(I had a hard time finding this, partly because I thought her column was the Daily News) I did quickly find a washington Times story about it, even with “Daily news”: included in the search terms. It was the lead return. Snippets in Google and Bing helped me. and you often have to do repititive searches.)

    https://nypost.com/2018/08/23/facebook-censored-my-column-and-i-still-cant-find-out-why/

    At 7:55 a.m. Thursday morning, I posted a story I had written for The New York Post on both Facebook and Twitter. It was a reported piece on how people who voted for President Trump were feeling after both former Trump campaign manager Paul Manafort and his lawyer Michael Cohen found themselves on the wrong side of the law.

    Within two hours I started receiving a handful of notes from people who are friends on my personal Facebook page that their posting of my piece, entitled “Why Trump’s supporters won’t care about Cohen and Manafort,” had been removed.

    Sometimes the removal was accompanied by a message from Facebook. “Spam” was the most common reason given, but a couple of people were told Facebook removed the post because “it did not follow our Community Standards.”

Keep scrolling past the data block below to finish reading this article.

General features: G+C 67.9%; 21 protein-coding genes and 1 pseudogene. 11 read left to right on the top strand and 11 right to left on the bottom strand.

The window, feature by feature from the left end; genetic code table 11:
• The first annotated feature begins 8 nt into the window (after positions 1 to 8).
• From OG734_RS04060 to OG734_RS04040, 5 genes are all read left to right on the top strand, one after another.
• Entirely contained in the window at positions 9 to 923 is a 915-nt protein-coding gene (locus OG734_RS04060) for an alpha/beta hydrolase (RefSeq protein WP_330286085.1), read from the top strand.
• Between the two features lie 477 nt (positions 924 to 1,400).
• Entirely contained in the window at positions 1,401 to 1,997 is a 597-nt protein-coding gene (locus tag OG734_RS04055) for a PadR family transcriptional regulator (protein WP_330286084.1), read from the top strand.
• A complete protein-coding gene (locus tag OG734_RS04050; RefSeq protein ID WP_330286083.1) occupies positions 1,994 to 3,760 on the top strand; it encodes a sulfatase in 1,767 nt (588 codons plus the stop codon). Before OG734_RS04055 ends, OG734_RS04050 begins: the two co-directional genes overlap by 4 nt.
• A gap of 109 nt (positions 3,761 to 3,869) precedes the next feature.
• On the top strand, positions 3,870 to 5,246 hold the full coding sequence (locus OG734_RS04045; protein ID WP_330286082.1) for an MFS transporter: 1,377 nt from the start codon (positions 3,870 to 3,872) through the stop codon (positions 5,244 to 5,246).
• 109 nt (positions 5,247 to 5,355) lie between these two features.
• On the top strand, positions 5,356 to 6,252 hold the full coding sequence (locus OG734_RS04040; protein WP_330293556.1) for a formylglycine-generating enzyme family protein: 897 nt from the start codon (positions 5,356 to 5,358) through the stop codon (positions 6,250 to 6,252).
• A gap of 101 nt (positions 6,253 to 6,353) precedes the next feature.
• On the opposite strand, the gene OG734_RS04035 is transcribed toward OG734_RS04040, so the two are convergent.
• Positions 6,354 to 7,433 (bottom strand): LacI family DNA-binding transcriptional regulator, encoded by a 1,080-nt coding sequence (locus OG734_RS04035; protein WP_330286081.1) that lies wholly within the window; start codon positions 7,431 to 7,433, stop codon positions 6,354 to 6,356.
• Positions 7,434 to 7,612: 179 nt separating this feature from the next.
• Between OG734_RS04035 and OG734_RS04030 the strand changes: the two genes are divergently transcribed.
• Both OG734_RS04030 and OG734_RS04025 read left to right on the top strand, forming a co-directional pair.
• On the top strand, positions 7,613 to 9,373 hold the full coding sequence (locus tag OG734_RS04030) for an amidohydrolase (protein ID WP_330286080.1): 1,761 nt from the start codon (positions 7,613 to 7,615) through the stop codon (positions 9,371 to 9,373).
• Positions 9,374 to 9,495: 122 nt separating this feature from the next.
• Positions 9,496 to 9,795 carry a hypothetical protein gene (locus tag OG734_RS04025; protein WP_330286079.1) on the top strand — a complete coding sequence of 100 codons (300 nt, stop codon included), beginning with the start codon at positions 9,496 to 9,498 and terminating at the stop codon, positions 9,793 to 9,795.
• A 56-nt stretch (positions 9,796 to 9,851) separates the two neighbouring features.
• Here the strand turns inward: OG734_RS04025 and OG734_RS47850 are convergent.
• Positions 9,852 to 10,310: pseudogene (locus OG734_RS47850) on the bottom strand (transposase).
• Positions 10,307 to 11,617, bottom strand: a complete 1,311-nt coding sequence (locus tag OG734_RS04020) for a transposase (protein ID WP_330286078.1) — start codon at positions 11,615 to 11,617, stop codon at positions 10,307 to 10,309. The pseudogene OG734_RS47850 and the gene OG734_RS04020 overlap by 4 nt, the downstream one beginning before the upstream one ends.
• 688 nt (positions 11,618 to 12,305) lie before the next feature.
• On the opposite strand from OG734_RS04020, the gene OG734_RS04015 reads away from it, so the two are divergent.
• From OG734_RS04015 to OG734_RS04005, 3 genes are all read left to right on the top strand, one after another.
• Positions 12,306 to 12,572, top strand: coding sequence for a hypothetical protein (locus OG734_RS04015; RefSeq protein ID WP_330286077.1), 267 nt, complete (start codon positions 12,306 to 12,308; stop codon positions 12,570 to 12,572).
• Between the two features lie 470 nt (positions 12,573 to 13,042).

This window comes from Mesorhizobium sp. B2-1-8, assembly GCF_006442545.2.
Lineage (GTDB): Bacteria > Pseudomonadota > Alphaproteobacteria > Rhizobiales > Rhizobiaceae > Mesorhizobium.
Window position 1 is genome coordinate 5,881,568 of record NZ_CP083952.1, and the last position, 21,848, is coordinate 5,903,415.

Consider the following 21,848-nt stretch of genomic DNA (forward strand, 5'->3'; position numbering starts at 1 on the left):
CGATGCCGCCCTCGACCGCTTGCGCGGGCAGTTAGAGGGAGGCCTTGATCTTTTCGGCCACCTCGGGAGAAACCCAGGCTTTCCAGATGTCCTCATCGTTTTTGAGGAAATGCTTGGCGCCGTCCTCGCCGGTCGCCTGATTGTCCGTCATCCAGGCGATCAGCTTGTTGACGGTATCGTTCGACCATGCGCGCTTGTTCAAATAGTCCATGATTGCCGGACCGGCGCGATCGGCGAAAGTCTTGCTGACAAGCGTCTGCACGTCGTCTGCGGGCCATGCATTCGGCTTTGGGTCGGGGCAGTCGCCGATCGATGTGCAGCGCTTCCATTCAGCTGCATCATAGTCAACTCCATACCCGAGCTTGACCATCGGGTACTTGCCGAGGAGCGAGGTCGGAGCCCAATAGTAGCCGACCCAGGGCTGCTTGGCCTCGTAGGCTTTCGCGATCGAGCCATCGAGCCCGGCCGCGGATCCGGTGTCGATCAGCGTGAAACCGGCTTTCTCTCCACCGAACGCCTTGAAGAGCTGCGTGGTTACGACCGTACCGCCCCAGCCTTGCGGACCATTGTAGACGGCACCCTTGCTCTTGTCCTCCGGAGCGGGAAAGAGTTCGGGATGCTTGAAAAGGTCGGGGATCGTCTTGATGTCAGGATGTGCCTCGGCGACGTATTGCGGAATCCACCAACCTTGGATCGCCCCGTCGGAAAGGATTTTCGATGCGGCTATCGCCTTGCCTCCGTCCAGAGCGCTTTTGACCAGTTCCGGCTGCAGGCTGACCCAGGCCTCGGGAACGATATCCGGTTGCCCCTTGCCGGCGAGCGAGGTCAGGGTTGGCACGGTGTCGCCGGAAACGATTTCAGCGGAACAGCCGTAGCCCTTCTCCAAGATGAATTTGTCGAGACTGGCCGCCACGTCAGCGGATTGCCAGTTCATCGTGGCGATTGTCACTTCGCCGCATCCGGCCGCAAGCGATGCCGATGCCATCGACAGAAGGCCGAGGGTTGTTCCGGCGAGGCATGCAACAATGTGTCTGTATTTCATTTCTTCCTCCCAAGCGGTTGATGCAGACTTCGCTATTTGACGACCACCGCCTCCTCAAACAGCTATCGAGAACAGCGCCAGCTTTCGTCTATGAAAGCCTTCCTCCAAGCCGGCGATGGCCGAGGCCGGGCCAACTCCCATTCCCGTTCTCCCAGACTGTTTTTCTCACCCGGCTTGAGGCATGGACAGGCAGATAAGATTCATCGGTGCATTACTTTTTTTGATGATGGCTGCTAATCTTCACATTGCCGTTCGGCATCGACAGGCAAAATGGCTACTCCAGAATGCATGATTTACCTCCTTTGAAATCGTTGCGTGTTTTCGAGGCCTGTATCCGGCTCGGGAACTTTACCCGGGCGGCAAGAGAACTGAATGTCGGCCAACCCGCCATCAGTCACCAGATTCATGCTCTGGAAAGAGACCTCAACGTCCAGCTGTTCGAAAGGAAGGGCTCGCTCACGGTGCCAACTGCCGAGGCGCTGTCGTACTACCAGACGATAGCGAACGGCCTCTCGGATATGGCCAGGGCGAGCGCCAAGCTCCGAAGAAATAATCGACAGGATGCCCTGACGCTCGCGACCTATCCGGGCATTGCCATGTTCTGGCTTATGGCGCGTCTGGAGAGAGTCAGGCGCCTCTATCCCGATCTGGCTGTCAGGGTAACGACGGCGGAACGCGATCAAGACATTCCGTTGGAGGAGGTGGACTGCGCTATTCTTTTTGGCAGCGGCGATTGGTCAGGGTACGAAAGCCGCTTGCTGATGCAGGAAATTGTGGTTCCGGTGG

Immediately I went to my original post, which led to the link with this graph: “Right now the value of Trump to the Trump voter is he is all that stands between them and handing the keys to Washington back over to the people inside Washington. That’s it. He’s their only option. You’ve got to pick the insiders or him.”

    The post was gone.

    Why? Facebook had given me no reason why it would censor a story, and asking them for an explanation wasn’t easy.

    First I politely published a public Tweet requesting some direction. No answer. I noticed that their Direct Message was open on Twitter so I asked in that format. No answer. Then I turned to their own page and asked through a series of confusing messaging options that appear to require a Ph.D. to access let alone find, still no answer.

    Ninety minutes after removing it, the article reappeared as if nothing ever happened.

    No one told me why it was taken down. No one told me why the piece suddenly reappeared with no explanation of what had happened.

    Facebook offers no transparency for its methods or decisions.

    The article was based on my conversations with Trump voters. It had no expletives, conspiracy theories, hate speech or sexual language. What sort of algorithm would find it, much less censor it?

    Perhaps someone doesn’t like my stories and complained about it. But then, who is that person and why does Facebook give them that sort of power?

    The third option is that someone working for Facebook actually saw it and made the decision to take it down. If that’s the case, what standards are they working from?

    Facebook has become the world’s biggest publisher, reaching many more people than daily newspapers. Bad enough that they arbitrarily decide what people can and cannot read. Worse is that they won’t tell anyone why.